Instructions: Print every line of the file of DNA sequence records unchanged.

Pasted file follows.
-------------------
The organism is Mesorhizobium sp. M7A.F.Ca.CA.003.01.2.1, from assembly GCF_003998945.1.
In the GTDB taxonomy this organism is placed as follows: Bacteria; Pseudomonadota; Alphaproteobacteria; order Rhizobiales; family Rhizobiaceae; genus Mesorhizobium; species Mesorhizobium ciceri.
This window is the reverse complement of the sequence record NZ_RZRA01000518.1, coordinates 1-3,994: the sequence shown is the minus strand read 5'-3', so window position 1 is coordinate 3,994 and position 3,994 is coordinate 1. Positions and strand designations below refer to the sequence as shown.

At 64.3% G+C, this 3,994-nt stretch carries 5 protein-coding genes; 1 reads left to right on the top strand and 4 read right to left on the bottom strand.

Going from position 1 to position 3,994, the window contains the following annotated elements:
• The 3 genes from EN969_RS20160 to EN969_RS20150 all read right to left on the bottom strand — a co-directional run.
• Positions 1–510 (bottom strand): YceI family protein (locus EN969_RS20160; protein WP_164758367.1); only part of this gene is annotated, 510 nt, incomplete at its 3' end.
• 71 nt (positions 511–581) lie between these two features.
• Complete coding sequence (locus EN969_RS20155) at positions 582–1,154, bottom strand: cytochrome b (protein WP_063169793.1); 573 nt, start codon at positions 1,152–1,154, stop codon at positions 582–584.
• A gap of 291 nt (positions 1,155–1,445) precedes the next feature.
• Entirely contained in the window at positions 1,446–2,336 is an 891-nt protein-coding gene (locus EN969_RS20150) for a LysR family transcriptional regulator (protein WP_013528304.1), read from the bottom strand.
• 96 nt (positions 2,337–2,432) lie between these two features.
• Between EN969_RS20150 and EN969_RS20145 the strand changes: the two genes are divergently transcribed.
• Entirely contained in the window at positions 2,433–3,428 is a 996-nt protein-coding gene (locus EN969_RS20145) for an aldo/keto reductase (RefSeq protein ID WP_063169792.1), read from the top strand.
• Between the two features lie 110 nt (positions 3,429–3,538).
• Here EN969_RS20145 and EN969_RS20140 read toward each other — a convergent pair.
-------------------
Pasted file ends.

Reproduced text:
The organism is Mesorhizobium sp. M7A.F.Ca.CA.003.01.2.1, from assembly GCF_003998945.1.
In the GTDB taxonomy this organism is placed as follows: Bacteria; Pseudomonadota; Alphaproteobacteria; order Rhizobiales; family Rhizobiaceae; genus Mesorhizobium; species Mesorhizobium ciceri.
This window is the reverse complement of the sequence record NZ_RZRA01000518.1, coordinates 1-3,994: the sequence shown is the minus strand read 5'-3', so window position 1 is coordinate 3,994 and position 3,994 is coordinate 1. Positions and strand designations below refer to the sequence as shown.

At 64.3% G+C, this 3,994-nt stretch carries 5 protein-coding genes; 1 reads left to right on the top strand and 4 read right to left on the bottom strand.

Going from position 1 to position 3,994, the window contains the following annotated elements:
• The 3 genes from EN969_RS20160 to EN969_RS20150 all read right to left on the bottom strand — a co-directional run.
• Positions 1–510 (bottom strand): YceI family protein (locus EN969_RS20160; protein WP_164758367.1); only part of this gene is annotated, 510 nt, incomplete at its 3' end.
• 71 nt (positions 511–581) lie between these two features.
• Complete coding sequence (locus EN969_RS20155) at positions 582–1,154, bottom strand: cytochrome b (protein WP_063169793.1); 573 nt, start codon at positions 1,152–1,154, stop codon at positions 582–584.
• A gap of 291 nt (positions 1,155–1,445) precedes the next feature.
• Entirely contained in the window at positions 1,446–2,336 is an 891-nt protein-coding gene (locus EN969_RS20150) for a LysR family transcriptional regulator (protein WP_013528304.1), read from the bottom strand.
• 96 nt (positions 2,337–2,432) lie between these two features.
• Between EN969_RS20150 and EN969_RS20145 the strand changes: the two genes are divergently transcribed.
• Entirely contained in the window at positions 2,433–3,428 is a 996-nt protein-coding gene (locus EN969_RS20145) for an aldo/keto reductase (RefSeq protein ID WP_063169792.1), read from the top strand.
• Between the two features lie 110 nt (positions 3,429–3,538).
• Here EN969_RS20145 and EN969_RS20140 read toward each other — a convergent pair.